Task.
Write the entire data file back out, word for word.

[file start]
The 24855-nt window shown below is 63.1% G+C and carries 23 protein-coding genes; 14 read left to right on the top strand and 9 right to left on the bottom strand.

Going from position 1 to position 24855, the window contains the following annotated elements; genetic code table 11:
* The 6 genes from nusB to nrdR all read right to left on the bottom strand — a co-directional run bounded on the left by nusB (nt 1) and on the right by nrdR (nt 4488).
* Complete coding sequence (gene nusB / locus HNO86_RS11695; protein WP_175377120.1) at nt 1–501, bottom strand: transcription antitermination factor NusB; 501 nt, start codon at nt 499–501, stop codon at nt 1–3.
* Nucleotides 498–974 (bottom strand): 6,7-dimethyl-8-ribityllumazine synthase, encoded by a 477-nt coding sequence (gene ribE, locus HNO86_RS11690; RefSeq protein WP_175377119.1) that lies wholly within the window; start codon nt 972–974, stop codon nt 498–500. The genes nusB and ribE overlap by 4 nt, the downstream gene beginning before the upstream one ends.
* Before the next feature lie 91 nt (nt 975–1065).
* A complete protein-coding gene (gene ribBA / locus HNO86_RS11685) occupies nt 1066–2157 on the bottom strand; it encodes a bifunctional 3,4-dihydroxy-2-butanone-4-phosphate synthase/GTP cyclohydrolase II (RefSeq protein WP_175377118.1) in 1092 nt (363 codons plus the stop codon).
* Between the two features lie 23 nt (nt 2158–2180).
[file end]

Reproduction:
The 24855-nt window shown below is 63.1% G+C and carries 23 protein-coding genes; 14 read left to right on the top strand and 9 right to left on the bottom strand.

Going from position 1 to position 24855, the window contains the following annotated elements; genetic code table 11:
* The 6 genes from nusB to nrdR all read right to left on the bottom strand — a co-directional run bounded on the left by nusB (nt 1) and on the right by nrdR (nt 4488).
* Complete coding sequence (gene nusB / locus HNO86_RS11695; protein WP_175377120.1) at nt 1–501, bottom strand: transcription antitermination factor NusB; 501 nt, start codon at nt 499–501, stop codon at nt 1–3.
* Nucleotides 498–974 (bottom strand): 6,7-dimethyl-8-ribityllumazine synthase, encoded by a 477-nt coding sequence (gene ribE, locus HNO86_RS11690; RefSeq protein WP_175377119.1) that lies wholly within the window; start codon nt 972–974, stop codon nt 498–500. The genes nusB and ribE overlap by 4 nt, the downstream gene beginning before the upstream one ends.
* Before the next feature lie 91 nt (nt 975–1065).
* A complete protein-coding gene (gene ribBA / locus HNO86_RS11685) occupies nt 1066–2157 on the bottom strand; it encodes a bifunctional 3,4-dihydroxy-2-butanone-4-phosphate synthase/GTP cyclohydrolase II (RefSeq protein WP_175377118.1) in 1092 nt (363 codons plus the stop codon).
* Between the two features lie 23 nt (nt 2158–2180).